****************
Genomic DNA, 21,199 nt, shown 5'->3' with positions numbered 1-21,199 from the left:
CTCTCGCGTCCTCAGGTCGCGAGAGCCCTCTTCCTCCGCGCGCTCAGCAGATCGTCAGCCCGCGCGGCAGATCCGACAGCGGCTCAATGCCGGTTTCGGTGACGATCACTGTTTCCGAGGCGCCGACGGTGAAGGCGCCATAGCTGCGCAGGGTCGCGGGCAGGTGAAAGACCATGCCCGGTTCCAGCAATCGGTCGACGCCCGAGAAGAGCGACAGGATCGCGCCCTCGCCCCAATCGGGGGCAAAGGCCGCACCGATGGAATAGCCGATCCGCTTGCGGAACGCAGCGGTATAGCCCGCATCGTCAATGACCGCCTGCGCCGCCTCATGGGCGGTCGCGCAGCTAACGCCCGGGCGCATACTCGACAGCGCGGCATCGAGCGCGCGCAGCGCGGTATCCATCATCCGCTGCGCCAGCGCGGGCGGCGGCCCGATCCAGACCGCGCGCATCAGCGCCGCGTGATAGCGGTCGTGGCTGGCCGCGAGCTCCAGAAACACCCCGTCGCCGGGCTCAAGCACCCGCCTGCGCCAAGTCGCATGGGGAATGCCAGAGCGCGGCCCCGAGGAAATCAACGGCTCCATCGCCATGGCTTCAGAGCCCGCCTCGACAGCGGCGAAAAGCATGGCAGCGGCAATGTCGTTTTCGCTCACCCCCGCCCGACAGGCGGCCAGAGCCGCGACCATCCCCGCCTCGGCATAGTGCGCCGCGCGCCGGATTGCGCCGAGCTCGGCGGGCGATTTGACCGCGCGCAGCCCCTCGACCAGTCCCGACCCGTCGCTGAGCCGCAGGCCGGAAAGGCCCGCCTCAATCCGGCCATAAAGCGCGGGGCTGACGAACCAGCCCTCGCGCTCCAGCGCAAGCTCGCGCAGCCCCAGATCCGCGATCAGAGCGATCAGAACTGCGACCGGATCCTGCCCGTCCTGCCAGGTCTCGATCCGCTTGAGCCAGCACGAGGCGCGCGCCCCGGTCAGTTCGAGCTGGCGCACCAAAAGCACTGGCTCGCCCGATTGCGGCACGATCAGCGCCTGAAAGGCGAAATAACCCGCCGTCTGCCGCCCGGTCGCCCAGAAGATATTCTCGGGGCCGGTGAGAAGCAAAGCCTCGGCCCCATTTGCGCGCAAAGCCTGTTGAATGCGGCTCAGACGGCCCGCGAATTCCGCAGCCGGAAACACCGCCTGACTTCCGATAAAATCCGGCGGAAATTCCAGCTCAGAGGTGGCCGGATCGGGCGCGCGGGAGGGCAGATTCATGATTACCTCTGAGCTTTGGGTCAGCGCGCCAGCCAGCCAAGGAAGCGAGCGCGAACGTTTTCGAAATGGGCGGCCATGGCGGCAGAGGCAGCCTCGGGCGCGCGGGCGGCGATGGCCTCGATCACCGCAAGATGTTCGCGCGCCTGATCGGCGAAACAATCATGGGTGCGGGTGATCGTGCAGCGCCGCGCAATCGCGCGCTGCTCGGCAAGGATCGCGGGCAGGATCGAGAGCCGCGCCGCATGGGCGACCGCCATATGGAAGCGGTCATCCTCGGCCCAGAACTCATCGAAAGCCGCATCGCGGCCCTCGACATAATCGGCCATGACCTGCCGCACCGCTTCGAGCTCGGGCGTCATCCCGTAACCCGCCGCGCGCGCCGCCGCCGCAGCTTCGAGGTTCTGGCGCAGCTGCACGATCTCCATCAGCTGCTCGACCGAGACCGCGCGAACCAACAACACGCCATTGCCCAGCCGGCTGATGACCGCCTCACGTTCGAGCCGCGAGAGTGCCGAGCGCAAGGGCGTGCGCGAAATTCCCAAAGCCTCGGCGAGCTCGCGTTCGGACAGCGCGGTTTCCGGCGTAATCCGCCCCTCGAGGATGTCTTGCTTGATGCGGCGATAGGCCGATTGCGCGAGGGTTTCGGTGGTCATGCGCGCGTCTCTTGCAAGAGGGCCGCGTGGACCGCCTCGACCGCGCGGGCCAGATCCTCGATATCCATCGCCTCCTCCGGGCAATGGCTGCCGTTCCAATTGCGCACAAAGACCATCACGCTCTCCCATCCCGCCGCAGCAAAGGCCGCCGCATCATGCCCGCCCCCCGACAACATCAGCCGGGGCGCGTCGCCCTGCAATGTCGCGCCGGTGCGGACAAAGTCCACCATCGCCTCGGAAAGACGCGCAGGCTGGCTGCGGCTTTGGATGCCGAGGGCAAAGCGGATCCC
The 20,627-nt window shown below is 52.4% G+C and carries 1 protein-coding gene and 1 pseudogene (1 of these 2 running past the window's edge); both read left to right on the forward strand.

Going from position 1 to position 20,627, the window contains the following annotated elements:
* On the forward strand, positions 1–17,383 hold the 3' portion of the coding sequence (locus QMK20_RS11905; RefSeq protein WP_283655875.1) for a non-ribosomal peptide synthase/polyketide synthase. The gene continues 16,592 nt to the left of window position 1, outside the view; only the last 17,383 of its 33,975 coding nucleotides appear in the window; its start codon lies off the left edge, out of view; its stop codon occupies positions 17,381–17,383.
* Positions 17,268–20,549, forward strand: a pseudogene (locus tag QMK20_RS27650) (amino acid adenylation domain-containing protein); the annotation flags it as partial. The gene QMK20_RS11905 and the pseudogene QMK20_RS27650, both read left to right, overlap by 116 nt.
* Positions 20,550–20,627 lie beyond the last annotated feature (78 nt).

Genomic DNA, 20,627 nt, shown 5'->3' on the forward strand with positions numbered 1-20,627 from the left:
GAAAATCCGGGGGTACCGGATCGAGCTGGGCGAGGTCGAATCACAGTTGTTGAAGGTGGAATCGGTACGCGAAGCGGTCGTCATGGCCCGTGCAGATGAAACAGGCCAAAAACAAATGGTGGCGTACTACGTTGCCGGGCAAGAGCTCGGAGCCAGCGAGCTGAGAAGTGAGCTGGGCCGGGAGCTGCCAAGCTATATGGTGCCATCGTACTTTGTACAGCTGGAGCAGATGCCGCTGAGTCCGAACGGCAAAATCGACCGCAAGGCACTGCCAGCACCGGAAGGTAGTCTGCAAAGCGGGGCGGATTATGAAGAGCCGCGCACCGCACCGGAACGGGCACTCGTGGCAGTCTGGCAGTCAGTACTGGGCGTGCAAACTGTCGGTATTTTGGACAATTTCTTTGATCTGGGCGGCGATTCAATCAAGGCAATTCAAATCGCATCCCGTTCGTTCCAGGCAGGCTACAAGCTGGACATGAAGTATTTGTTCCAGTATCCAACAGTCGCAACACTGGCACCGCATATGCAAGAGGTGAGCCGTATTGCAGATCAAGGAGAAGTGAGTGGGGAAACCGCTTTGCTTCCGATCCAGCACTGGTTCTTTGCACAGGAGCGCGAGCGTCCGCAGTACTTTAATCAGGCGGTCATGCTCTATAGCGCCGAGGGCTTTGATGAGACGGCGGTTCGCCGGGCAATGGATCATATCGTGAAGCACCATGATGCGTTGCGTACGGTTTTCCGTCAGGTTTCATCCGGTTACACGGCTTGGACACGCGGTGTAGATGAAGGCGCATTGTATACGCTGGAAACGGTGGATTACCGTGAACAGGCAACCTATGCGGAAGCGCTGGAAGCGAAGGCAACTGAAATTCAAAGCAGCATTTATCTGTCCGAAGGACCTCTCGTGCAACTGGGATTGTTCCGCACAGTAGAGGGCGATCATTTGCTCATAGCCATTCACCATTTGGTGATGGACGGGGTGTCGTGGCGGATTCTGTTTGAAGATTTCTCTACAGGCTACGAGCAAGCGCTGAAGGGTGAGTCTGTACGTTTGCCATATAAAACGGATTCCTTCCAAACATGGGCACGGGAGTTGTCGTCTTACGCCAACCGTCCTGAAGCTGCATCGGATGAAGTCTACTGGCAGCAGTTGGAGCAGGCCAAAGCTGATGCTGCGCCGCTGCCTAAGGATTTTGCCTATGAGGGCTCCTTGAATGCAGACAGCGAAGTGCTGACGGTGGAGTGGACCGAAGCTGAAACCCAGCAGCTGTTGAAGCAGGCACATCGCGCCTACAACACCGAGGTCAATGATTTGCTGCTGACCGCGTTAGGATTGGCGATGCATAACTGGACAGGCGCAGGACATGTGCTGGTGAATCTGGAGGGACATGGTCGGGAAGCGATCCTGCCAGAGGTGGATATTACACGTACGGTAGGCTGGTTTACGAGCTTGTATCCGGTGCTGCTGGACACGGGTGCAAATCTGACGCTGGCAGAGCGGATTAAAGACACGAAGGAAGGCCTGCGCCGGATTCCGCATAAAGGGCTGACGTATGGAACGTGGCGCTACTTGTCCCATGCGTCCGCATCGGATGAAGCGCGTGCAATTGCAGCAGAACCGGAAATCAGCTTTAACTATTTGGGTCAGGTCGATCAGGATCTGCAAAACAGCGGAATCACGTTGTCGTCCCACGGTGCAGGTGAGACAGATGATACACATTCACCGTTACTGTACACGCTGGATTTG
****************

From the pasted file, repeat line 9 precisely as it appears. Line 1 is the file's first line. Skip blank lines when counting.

GAAAATCCGGGGGTACCGGATCGAGCTGGGCGAGGTCGAATCACAGTTGTTGAAGGTGGAATCGGTACGCGAAGCGGTCGTCATGGCCCGTGCAGATGAAACAGGCCAAAAACAAATGGTGGCGTACTACGTTGCCGGGCAAGAGCTCGGAGCCAGCGAGCTGAGAAGTGAGCTGGGCCGGGAGCTGCCAAGCTATATGGTGCCATCGTACTTTGTACAGCTGGAGCAGATGCCGCTGAGTCCGAACGGCAAAATCGACCGCAAGGCACTGCCAGCACCGGAAGGTAGTCTGCAAAGCGGGGCGGATTATGAAGAGCCGCGCACCGCACCGGAACGGGCACTCGTGGCAGTCTGGCAGTCAGTACTGGGCGTGCAAACTGTCGGTATTTTGGACAATTTCTTTGATCTGGGCGGCGATTCAATCAAGGCAATTCAAATCGCATCCCGTTCGTTCCAGGCAGGCTACAAGCTGGACATGAAGTATTTGTTCCAGTATCCAACAGTCGCAACACTGGCACCGCATATGCAAGAGGTGAGCCGTATTGCAGATCAAGGAGAAGTGAGTGGGGAAACCGCTTTGCTTCCGATCCAGCACTGGTTCTTTGCACAGGAGCGCGAGCGTCCGCAGTACTTTAATCAGGCGGTCATGCTCTATAGCGCCGAGGGCTTTGATGAGACGGCGGTTCGCCGGGCAATGGATCATATCGTGAAGCACCATGATGCGTTGCGTACGGTTTTCCGTCAGGTTTCATCCGGTTACACGGCTTGGACACGCGGTGTAGATGAAGGCGCATTGTATACGCTGGAAACGGTGGATTACCGTGAACAGGCAACCTATGCGGAAGCGCTGGAAGCGAAGGCAACTGAAATTCAAAGCAGCATTTATCTGTCCGAAGGACCTCTCGTGCAACTGGGATTGTTCCGCACAGTAGAGGGCGATCATTTGCTCATAGCCATTCACCATTTGGTGATGGACGGGGTGTCGTGGCGGATTCTGTTTGAAGATTTCTCTACAGGCTACGAGCAAGCGCTGAAGGGTGAGTCTGTACGTTTGCCATATAAAACGGATTCCTTCCAAACATGGGCACGGGAGTTGTCGTCTTACGCCAACCGTCCTGAAGCTGCATCGGATGAAGTCTACTGGCAGCAGTTGGAGCAGGCCAAAGCTGATGCTGCGCCGCTGCCTAAGGATTTTGCCTATGAGGGCTCCTTGAATGCAGACAGCGAAGTGCTGACGGTGGAGTGGACCGAAGCTGAAACCCAGCAGCTGTTGAAGCAGGCACATCGCGCCTACAACACCGAGGTCAATGATTTGCTGCTGACCGCGTTAGGATTGGCGATGCATAACTGGACAGGCGCAGGACATGTGCTGGTGAATCTGGAGGGACATGGTCGGGAAGCGATCCTGCCAGAGGTGGATATTACACGTACGGTAGGCTGGTTTACGAGCTTGTATCCGGTGCTGCTGGACACGGGTGCAAATCTGACGCTGGCAGAGCGGATTAAAGACACGAAGGAAGGCCTGCGCCGGATTCCGCATAAAGGGCTGACGTATGGAACGTGGCGCTACTTGTCCCATGCGTCCGCATCGGATGAAGCGCGTGCAATTGCAGCAGAACCGGAAATCAGCTTTAACTATTTGGGTCAGGTCGATCAGGATCTGCAAAACAGCGGAATCACGTTGTCGTCCCACGGTGCAGGTGAGACAGATGATACACATTCACCGTTACTGTACACGCTGGATTTG